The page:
In a world-first, agricultural university Harper Adams is attempting to grow and harvest a hectare of cereal crops; all without stepping a foot into the field.
The project entitled ‘Hands Free Hectare’ has recently got underway, with the engineering team having to create their first autonomous farming machinery, ready for drilling a spring crop in March.
Kit Franklin, one of the researchers, said: “As a team, we believe there is now no technological barrier to automated field agriculture.
“This project gives us the opportunity to prove this and change current public perception.
“Previously, people have automated sections of agricultural systems, but funding and interest generally only goes towards one single area.
“We’re hoping to string everything together to create one whole system, which will allow us to farm our hectare of cereal crop from establishment to harvest, without having to go into the field.
“We are confident that we are going to be successful implementing current open source technology, but obviously there is an element of risk.
“This is the first time in the world that this has been done but pushing boundaries is what engineering research is about.
“We will be using small-scale machinery that is already available on the market, and adapting these in the university’s engineering labs ready for the autonomous field work.
“We will be drilling a spring crop in March. April to July will comprise crop husband activities with remote agronomy and autonomous application of required inputs and then harvesting in August and September.”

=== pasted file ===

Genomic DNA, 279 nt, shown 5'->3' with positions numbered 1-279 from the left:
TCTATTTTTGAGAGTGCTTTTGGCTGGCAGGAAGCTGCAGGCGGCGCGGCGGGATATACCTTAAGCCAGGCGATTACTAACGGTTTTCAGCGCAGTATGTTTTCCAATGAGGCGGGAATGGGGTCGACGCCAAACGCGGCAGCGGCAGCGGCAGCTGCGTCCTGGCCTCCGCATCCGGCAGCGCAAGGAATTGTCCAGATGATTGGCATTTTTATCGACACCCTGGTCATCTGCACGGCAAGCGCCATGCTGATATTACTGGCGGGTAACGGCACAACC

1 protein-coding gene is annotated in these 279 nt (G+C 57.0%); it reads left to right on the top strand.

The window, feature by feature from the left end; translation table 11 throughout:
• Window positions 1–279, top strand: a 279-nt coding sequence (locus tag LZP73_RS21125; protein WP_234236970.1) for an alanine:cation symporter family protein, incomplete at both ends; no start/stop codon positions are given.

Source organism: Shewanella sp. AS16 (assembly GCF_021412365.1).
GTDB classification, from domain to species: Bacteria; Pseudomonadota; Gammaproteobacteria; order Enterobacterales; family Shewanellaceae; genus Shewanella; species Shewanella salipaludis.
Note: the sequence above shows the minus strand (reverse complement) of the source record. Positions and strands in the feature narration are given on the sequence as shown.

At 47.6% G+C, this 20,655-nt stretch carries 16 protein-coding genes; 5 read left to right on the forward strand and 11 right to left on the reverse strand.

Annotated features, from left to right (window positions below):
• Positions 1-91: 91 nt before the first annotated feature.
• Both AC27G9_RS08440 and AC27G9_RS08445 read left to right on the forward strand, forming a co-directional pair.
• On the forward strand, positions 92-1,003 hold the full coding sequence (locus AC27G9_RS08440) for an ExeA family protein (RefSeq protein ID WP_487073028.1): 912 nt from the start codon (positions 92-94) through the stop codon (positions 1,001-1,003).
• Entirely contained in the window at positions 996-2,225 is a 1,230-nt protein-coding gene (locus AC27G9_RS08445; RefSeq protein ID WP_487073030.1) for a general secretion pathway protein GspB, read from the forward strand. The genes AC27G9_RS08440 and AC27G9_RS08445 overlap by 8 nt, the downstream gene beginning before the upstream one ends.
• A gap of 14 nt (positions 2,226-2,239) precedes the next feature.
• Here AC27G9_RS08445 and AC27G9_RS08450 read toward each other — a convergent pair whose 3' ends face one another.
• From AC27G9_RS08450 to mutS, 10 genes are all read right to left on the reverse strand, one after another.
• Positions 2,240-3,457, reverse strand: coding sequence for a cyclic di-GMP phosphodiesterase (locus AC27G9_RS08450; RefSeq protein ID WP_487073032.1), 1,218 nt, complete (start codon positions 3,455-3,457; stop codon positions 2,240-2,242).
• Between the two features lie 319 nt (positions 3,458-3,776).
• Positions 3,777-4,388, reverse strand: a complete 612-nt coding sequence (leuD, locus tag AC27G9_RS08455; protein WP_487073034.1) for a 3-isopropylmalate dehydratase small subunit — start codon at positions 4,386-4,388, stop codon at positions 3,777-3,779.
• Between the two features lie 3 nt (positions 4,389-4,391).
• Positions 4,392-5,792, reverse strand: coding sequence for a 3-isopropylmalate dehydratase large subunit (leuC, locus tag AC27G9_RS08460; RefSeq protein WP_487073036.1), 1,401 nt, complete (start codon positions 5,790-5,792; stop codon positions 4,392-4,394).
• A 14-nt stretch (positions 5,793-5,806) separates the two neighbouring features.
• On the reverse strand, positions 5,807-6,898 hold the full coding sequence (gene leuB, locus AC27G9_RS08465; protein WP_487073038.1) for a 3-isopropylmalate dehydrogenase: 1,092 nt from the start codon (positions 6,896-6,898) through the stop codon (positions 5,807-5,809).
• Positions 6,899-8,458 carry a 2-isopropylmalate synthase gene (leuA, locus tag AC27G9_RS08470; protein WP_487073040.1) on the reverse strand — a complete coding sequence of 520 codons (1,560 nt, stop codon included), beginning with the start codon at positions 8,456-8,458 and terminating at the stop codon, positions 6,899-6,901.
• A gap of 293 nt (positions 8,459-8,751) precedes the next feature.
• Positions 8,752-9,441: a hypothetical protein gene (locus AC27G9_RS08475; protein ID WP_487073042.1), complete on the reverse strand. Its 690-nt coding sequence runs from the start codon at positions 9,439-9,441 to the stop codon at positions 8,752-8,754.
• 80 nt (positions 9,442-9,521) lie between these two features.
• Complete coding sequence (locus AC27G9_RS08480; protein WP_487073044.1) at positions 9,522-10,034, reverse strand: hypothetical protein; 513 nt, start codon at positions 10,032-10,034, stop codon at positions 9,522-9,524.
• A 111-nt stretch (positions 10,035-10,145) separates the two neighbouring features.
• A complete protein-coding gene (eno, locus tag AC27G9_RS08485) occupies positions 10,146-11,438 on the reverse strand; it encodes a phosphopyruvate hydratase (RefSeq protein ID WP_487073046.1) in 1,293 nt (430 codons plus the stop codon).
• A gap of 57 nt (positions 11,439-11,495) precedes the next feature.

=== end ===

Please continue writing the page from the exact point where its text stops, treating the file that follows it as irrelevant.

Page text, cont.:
'Future of farming'
On why this project is important, Kit added that automation is the future of farming.
"We’re currently at a stage where farm machinery has got to unsustainable sizes.
“Over the years agricultural machines have been getting bigger increasing work rates. This has suited the UK's unpredictable climatic working windows and reduced rural staff availability.
“But with these larger machines, we are seeing a number of issues, including reduced soil health through compaction which hinders plant growth, as well as reduced application and measuring resolution, critical for precision farming, as sprayer and harvesting widths increase.
“Automation will facilitate a sustainable system where multiple smaller, lighter machines will enter the field, minimising the level of compaction.
“These small autonomous machines will in turn facilitate high resolution precision farming, where different areas of the field, and possibly even individual plants can be treated separately, optimising and potentially reducing inputs being used in field agriculture.
“It’s not about putting people out of jobs; instead changing the job they do. The tractor driver won’t be physically in the tractor driving up and down a field.
“Instead, they will be a fleet manager and agricultural analysts, looking after a number of farming robots and meticulously monitoring the development of their crops.”
Funding for the project is being provided through the Innovate UK – Satellites for agri-food systems competition. This competition is providing funding to projects aiming to improve the productivity of agri-food systems using satellite technology.